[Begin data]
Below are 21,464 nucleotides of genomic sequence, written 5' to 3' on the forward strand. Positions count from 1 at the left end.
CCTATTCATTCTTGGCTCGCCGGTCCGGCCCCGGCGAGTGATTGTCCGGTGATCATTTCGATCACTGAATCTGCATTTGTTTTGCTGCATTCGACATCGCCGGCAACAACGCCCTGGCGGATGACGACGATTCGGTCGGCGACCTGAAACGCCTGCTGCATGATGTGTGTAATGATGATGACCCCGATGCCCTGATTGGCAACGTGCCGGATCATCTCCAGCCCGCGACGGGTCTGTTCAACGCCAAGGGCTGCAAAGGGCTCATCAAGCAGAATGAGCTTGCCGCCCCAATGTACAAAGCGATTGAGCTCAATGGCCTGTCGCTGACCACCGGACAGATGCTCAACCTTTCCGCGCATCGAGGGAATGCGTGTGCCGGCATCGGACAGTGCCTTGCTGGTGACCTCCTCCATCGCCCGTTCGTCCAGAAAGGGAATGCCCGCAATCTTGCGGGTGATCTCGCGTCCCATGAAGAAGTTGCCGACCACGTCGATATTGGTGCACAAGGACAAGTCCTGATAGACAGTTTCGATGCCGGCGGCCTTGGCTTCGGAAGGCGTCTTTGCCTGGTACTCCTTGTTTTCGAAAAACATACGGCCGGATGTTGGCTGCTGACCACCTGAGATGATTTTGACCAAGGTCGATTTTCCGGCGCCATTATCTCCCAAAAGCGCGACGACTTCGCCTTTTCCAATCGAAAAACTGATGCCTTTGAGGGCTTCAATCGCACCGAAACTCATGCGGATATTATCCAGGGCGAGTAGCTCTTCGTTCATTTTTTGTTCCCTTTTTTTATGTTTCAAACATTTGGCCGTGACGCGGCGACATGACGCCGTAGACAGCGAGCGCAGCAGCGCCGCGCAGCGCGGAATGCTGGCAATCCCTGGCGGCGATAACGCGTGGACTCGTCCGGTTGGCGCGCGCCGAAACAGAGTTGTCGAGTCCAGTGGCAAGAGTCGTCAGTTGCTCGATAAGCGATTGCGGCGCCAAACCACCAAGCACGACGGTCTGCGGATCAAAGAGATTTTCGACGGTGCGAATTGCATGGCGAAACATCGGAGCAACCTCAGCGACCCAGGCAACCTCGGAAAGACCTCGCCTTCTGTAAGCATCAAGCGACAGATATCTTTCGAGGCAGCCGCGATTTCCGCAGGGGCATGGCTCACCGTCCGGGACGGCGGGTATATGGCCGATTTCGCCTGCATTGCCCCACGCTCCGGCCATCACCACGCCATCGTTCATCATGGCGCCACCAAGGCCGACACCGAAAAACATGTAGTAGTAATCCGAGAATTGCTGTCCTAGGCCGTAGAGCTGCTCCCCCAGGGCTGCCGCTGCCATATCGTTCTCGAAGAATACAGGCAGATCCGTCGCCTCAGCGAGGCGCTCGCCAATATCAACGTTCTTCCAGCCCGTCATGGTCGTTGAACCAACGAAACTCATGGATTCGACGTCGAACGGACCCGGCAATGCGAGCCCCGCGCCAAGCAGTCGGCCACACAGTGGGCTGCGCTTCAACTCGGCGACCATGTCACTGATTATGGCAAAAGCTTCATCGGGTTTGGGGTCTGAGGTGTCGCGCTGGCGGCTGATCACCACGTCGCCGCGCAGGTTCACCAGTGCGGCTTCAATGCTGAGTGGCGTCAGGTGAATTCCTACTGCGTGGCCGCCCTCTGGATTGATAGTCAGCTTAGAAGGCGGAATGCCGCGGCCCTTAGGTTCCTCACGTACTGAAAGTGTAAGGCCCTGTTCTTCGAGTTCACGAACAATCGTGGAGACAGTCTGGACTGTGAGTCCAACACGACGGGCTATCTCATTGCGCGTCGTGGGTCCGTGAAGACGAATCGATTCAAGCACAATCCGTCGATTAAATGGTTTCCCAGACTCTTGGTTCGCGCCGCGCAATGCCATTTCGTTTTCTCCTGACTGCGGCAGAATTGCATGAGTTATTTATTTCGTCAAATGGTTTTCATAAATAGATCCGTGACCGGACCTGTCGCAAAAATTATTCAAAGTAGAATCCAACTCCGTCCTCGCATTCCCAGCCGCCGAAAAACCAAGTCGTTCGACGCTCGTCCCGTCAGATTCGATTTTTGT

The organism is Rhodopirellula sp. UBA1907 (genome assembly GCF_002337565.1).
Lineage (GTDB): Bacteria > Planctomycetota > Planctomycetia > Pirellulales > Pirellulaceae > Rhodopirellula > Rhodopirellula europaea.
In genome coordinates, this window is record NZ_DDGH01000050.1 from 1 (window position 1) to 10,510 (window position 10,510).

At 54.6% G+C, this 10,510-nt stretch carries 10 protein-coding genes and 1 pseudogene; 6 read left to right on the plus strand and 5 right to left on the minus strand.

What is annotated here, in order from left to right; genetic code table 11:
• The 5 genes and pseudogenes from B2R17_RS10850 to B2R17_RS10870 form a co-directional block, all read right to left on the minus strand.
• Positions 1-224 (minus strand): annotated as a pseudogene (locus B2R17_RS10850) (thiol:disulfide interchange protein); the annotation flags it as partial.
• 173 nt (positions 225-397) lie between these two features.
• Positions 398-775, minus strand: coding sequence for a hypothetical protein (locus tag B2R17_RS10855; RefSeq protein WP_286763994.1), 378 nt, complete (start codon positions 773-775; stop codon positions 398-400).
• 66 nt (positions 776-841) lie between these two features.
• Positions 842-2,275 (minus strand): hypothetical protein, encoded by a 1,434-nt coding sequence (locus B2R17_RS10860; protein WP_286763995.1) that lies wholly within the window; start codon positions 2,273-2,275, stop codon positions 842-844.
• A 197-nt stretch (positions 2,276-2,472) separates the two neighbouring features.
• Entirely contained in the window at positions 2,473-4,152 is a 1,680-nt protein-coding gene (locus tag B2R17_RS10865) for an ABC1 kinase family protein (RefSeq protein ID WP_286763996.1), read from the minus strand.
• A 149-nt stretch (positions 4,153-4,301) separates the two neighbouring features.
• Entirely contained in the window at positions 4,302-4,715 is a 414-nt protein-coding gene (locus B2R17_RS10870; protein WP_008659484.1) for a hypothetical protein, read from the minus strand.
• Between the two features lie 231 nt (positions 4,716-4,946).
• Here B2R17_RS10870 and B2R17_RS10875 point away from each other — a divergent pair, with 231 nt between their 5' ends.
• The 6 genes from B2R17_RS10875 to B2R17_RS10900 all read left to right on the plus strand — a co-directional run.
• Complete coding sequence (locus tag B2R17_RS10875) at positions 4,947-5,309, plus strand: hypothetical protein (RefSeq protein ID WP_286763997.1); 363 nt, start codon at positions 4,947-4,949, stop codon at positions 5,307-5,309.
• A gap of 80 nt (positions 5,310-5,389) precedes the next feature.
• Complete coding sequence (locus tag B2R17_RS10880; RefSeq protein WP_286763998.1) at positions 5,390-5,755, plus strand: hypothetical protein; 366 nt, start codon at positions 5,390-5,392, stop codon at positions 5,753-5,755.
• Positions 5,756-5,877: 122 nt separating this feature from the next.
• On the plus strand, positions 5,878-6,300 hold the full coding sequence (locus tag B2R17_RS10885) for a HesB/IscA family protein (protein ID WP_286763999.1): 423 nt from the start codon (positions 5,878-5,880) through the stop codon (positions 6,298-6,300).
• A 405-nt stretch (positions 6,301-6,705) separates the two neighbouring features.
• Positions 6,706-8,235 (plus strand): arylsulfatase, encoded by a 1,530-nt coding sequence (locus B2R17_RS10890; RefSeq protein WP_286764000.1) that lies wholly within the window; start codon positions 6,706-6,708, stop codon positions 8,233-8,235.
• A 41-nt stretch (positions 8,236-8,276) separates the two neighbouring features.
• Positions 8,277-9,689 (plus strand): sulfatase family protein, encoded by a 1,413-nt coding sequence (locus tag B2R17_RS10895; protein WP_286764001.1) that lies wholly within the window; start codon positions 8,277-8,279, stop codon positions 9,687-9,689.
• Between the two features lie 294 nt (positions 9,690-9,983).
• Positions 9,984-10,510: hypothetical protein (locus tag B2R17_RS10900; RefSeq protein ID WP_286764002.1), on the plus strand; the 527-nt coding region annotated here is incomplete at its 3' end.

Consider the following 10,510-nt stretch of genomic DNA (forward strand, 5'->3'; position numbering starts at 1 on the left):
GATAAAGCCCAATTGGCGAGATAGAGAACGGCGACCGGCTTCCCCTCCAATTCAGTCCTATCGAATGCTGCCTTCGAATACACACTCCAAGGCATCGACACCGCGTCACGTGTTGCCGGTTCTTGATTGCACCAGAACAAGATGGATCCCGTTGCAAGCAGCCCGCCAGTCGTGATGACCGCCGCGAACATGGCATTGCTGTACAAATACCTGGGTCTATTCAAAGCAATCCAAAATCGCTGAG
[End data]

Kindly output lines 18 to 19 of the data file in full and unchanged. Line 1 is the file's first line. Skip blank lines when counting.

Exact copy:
• Between the two features lie 231 nt (positions 4,716-4,946).
• Here B2R17_RS10870 and B2R17_RS10875 point away from each other — a divergent pair, with 231 nt between their 5' ends.